The non-left-handed slot is likely to go to Evan Scribner, who has been on top of his game since the start of spring training and who has put up good numbers in five of his six appearances.
If you were in Safeco Field on April 21, 2012, you may have thought, as Philip Humber did, that he had it all going.
Humber, then starting for the White Sox, threw a perfect game against Seattle in his second start of the season
“I thought, `Is this really happening?’ ’’ Humber said. “Then I thought I can continue to dominate in this league.’’
Dan Straily as Wolverine
This is perhaps an odd time to concern oneself with the Oakland offense, but the A’s have gone from scoring early and often in game after game to having scored one run in the last two starts.
That in itself wouldn’t be too miserable if it were not for the fact that the A’s face Felix Hernandez in Seattle Friday and they haven’t scored a run off the King in two starts this year.
Having three of the final five games before the playoffs start be games in which they haven’t been able to score much is not the tone the A’s want to set.
A’s right fielder Josh Reddick may have played his way back into a start or two in the near future.
Talking before the game, manager Bob Melvin said he was finding it difficult to put Reddick, who hasn’t played in over two weeks thanks to a wrist injury, into the lineup. Brandon Moss and Daric Barton both are doing well in Reddick’s absence and the A’s were 11-4 since Reddick’s injury.
The A’s made it 12-4 Wednesday, but the scope of the win, 18-3, and the fact that the A’s scored early and often changed the dynamics for Reddick.
Brett Anderson doesn’t know yet if he’ll be able to make his next start Wednesday against Boston in Fenway Park.
The A’s left-handed starting pitcher does know that he’s not feeling the kind of pain he’d experienced after limping off the field with a sprained right ankle after the first inning of Friday’s 8-3 loss to the Rays.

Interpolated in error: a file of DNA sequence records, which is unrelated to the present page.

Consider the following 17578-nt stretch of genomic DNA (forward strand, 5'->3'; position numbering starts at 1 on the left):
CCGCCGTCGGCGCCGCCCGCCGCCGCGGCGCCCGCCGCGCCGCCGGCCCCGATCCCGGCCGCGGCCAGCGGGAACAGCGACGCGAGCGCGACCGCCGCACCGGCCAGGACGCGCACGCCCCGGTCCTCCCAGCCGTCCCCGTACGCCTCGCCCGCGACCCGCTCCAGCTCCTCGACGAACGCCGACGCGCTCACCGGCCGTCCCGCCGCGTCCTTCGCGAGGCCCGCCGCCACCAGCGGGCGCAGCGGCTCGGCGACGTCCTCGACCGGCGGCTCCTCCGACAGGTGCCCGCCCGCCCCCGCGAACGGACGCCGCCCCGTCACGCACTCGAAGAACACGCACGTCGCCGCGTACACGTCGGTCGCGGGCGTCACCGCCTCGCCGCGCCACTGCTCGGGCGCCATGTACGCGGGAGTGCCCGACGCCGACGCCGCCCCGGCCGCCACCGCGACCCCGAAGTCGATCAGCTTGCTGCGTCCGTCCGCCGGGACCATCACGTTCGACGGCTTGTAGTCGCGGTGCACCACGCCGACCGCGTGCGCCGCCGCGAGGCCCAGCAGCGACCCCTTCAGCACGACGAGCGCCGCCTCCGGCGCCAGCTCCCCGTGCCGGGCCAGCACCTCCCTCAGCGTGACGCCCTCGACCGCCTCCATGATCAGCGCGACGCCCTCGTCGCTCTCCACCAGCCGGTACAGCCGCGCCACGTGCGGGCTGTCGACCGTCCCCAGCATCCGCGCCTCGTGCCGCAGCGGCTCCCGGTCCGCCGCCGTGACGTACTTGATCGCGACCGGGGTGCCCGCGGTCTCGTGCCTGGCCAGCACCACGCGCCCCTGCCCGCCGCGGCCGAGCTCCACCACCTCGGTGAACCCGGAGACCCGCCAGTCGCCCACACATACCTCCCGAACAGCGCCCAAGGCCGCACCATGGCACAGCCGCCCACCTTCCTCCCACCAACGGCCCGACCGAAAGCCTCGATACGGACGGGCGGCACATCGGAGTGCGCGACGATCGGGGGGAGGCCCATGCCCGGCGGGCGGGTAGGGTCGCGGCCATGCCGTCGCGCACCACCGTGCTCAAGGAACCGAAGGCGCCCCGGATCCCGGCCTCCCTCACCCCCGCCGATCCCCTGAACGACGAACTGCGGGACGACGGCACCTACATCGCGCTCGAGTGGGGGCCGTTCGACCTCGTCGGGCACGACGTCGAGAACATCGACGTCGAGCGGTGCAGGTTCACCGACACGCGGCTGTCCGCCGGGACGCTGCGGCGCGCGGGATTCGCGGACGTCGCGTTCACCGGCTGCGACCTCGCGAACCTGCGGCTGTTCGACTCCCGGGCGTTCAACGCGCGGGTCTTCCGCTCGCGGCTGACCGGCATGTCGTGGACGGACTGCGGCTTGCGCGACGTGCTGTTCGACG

“I’m feeling better about it today,’’ Anderson said. “I’m getting around OK.’’
Anderson didn’t stretch or take part with his A’s teammates in the pre-game workout Saturday in Tropicana Field. For the most part, he stood at the dugout steps and watched.
“The idea is to come in tomorrow and throw a little, maybe have a bullpen session,’’ the lefty said. “We should know then about the next start.’’
Anderson wasn’t as depressed Saturday as he’d been Friday, when he said his season so far has been talking about injuries and not about pitching. At the same time, he was taking a little of the blame on himself that reliever Evan Scribner was sent down Saturday and Jesse Chavez was called up.
Scribner was the first man out of the bullpen Friday, and after 65 pitches, he was done. He would have been unable to pitch for at least a couple of days, and the A’s couldn’t afford that shortage, so he was sent down to Triple-A Sacramento.
“If it wasn’t for me, he wouldn’t have been sent down,’’ Anderson said. At the same time, “that’s baseball.’’
The one facet of the A’s game that has been almost unswervingly productive this season is one facet that tends to get overlooked.
It’s the bullpen, which comes into Sunday against the Tigers with a 1.64 ERA that is far and away better than the (but still very good) 2.08 turned in the by the White Sox. The A’s are one of four teams whose relievers haven’t lost a game (2-0).